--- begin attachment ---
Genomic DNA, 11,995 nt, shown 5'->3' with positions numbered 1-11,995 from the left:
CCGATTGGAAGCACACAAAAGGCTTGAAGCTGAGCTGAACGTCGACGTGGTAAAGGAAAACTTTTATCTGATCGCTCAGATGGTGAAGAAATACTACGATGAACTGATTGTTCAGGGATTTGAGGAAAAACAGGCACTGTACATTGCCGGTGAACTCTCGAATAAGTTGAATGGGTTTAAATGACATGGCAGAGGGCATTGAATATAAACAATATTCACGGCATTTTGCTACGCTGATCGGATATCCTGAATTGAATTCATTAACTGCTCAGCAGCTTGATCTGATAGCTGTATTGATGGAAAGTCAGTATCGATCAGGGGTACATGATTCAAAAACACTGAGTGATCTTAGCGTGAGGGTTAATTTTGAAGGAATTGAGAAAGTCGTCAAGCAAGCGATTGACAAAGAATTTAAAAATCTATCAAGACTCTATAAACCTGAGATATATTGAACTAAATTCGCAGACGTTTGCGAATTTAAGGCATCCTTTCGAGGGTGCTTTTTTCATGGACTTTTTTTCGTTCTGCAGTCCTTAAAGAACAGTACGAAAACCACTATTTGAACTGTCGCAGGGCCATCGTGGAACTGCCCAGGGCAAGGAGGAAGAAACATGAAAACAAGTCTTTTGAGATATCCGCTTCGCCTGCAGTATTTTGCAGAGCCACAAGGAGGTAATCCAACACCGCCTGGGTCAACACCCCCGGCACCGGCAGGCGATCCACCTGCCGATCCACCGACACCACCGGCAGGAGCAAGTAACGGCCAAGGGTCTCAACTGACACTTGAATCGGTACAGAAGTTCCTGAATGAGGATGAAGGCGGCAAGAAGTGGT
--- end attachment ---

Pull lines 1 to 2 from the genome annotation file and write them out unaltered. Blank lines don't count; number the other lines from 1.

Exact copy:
Genomic DNA, 11,995 nt, shown 5'->3' with positions numbered 1-11,995 from the left:
CCGATTGGAAGCACACAAAAGGCTTGAAGCTGAGCTGAACGTCGACGTGGTAAAGGAAAACTTTTATCTGATCGCTCAGATGGTGAAGAAATACTACGATGAACTGATTGTTCAGGGATTTGAGGAAAAACAGGCACTGTACATTGCCGGTGAACTCTCGAATAAGTTGAATGGGTTTAAATGACATGGCAGAGGGCATTGAATATAAACAATATTCACGGCATTTTGCTACGCTGATCGGATATCCTGAATTGAATTCATTAACTGCTCAGCAGCTTGATCTGATAGCTGTATTGATGGAAAGTCAGTATCGATCAGGGGTACATGATTCAAAAACACTGAGTGATCTTAGCGTGAGGGTTAATTTTGAAGGAATTGAGAAAGTCGTCAAGCAAGCGATTGACAAAGAATTTAAAAATCTATCAAGACTCTATAAACCTGAGATATATTGAACTAAATTCGCAGACGTTTGCGAATTTAAGGCATCCTTTCGAGGGTGCTTTTTTCATGGACTTTTTTTCGTTCTGCAGTCCTTAAAGAACAGTACGAAAACCACTATTTGAACTGTCGCAGGGCCATCGTGGAACTGCCCAGGGCAAGGAGGAAGAAACATGAAAACAAGTCTTTTGAGATATCCGCTTCGCCTGCAGTATTTTGCAGAGCCACAAGGAGGTAATCCAACACCGCCTGGGTCAACACCCCCGGCACCGGCAGGCGATCCACCTGCCGATCCACCGACACCACCGGCAGGAGCAAGTAACGGCCAAGGGTCTCAACTGACACTTGAATCGGTACAGAAGTTCCTGAATGAGGATGAAGGCGGCAAGAAGTGGT